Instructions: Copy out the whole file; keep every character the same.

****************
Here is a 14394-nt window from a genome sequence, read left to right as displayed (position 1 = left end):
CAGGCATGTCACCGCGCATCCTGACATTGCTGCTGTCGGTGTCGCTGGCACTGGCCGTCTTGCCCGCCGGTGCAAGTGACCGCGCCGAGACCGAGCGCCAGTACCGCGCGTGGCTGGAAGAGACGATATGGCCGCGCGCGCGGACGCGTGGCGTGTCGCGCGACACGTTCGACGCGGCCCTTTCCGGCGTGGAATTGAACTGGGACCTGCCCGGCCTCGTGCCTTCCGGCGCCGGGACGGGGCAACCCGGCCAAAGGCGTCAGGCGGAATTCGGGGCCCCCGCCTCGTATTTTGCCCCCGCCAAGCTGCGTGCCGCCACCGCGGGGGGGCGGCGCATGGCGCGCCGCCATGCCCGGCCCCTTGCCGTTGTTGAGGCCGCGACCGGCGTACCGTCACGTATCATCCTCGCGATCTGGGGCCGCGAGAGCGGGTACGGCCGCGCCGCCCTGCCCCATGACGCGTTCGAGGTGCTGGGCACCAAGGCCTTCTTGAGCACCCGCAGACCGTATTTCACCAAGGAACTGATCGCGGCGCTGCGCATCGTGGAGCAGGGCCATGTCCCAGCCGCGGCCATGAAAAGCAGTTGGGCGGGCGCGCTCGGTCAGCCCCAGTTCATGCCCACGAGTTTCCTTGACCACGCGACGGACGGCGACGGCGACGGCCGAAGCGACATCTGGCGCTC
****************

Here is a 14394-nt window from a genome sequence, read left to right as displayed (position 1 = left end):
CAGGCATGTCACCGCGCATCCTGACATTGCTGCTGTCGGTGTCGCTGGCACTGGCCGTCTTGCCCGCCGGTGCAAGTGACCGCGCCGAGACCGAGCGCCAGTACCGCGCGTGGCTGGAAGAGACGATATGGCCGCGCGCGCGGACGCGTGGCGTGTCGCGCGACACGTTCGACGCGGCCCTTTCCGGCGTGGAATTGAACTGGGACCTGCCCGGCCTCGTGCCTTCCGGCGCCGGGACGGGGCAACCCGGCCAAAGGCGTCAGGCGGAATTCGGGGCCCCCGCCTCGTATTTTGCCCCCGCCAAGCTGCGTGCCGCCACCGCGGGGGGGCGGCGCATGGCGCGCCGCCATGCCCGGCCCCTTGCCGTTGTTGAGGCCGCGACCGGCGTACCGTCACGTATCATCCTCGCGATCTGGGGCCGCGAGAGCGGGTACGGCCGCGCCGCCCTGCCCCATGACGCGTTCGAGGTGCTGGGCACCAAGGCCTTCTTGAGCACCCGCAGACCGTATTTCACCAAGGAACTGATCGCGGCGCTGCGCATCGTGGAGCAGGGCCATGTCCCAGCCGCGGCCATGAAAAGCAGTTGGGCGGGCGCGCTCGGTCAGCCCCAGTTCATGCCCACGAGTTTCCTTGACCACGCGACGGACGGCGACGGCGACGGCCGAAGCGACATCTGGCGCTC